Let’s Talk… Horror

So I’ll be honest, horror is not my genre. I very rarely pick up books that are considered horror mainly because I have many triggers that are tropes for horror. For that reason, this post will probably seem a little disjointed and a lot more educational than personal.

Horror is designed by fear. This fear could be of the supernatural, this fear could be Jason in the woods killing teenagers at a camp, and/or this fear could even be being stuck in a monotonous loop that you can’t get out of. Clearly, based on my lack of experience in the genre, I’m not a huge fan of fear. However, there are a lot of people who enjoy being afraid, which all power to ya. There are books that you can find “scary” that are not horror books, just as there are books that are universally accepted as “horror” that you may think is not scary. Horror is probably one of the hardest genre (imo) to classify because everyone has different triggers and different levels of response.

In a Google search of popular writers within the genre, H.P. Lovecraft, Mary Shelley, and Stephen King are among the most common names I have seen. Surprisingly (or maybe not so), there are few authors in the YA genre that are also in this list. From personal experience, Laurie Faria Stolarz is a really good YA horror writer (and I personally think her stuff is scarier that Stephen King’s *shots fired*).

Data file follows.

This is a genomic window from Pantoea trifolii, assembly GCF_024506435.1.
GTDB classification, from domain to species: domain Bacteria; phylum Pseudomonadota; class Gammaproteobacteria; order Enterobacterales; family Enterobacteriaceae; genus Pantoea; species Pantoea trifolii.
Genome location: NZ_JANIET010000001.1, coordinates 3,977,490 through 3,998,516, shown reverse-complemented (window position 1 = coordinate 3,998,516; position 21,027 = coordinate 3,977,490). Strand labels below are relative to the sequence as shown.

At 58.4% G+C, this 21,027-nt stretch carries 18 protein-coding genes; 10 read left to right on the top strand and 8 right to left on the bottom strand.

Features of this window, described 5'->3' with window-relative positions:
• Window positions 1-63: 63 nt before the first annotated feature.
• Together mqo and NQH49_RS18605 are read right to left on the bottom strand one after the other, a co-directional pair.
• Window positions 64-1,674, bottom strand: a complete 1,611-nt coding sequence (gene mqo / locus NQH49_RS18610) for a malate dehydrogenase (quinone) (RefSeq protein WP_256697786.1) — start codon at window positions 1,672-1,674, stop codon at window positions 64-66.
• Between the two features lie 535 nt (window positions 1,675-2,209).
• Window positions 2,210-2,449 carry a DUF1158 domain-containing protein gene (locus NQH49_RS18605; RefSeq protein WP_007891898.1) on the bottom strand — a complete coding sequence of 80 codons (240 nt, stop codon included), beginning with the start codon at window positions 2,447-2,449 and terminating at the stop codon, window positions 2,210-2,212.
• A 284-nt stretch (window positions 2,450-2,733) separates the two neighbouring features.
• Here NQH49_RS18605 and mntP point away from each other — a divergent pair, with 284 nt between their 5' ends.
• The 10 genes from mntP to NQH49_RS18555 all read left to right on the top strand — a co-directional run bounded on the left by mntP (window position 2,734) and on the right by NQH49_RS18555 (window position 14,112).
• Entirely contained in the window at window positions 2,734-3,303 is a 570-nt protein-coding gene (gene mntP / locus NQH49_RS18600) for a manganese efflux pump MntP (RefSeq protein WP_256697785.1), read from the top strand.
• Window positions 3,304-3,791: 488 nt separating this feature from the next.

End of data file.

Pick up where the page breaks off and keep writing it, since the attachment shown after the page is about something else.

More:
So, here are my tips for you guys:

  1. Know what triggers you. While it feels weird telling you my kryptonite, but I am triggered by paranormal, especially demonic, activity. I have noticed in my time as an avid reader, I can handle a lot more while I am reading, but I can’t handle watching. So if there is a movie for the books I am reading in the horror genre, I probably won’t watch it. Know your limits and be willing to give yourself the chance to walk away when needed.
  2. Figure out what gives you the biggest rush. The entire purpose for the genre is to have you experience fear, so figure out what will cause that. But be willing to try out things that are outside of that. There is a scene in Divergent where Tris finds out that she is afraid of something after experiencing someone else’s fear dream. Sometimes you won’t know unless you are willing to try.
  3. Which leads to the final tip: try. As amazing as popular horror writers are, there are many less popularized authors that are killing it in the genre. Try new books, new authors, and new ideas; you never know what you will discover.

If you guys have any thoughts or ideas, feel free to leave a comment, find me on the social medias at @elizabooksblog, or email me at elizabethslick@elizabethsbookstore.blog. And as always, I’ll see you all in the next book!